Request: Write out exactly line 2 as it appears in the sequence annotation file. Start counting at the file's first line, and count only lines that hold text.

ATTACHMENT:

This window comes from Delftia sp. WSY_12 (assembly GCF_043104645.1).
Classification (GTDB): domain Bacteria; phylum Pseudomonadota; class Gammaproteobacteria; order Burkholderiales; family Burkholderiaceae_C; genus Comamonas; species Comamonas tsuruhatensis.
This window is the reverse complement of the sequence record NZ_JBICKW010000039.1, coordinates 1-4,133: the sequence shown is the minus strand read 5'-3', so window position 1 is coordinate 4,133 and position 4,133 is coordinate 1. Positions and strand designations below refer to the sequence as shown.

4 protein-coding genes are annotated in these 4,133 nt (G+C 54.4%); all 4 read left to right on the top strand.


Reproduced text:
Classification (GTDB): domain Bacteria; phylum Pseudomonadota; class Gammaproteobacteria; order Burkholderiales; family Burkholderiaceae_C; genus Comamonas; species Comamonas tsuruhatensis.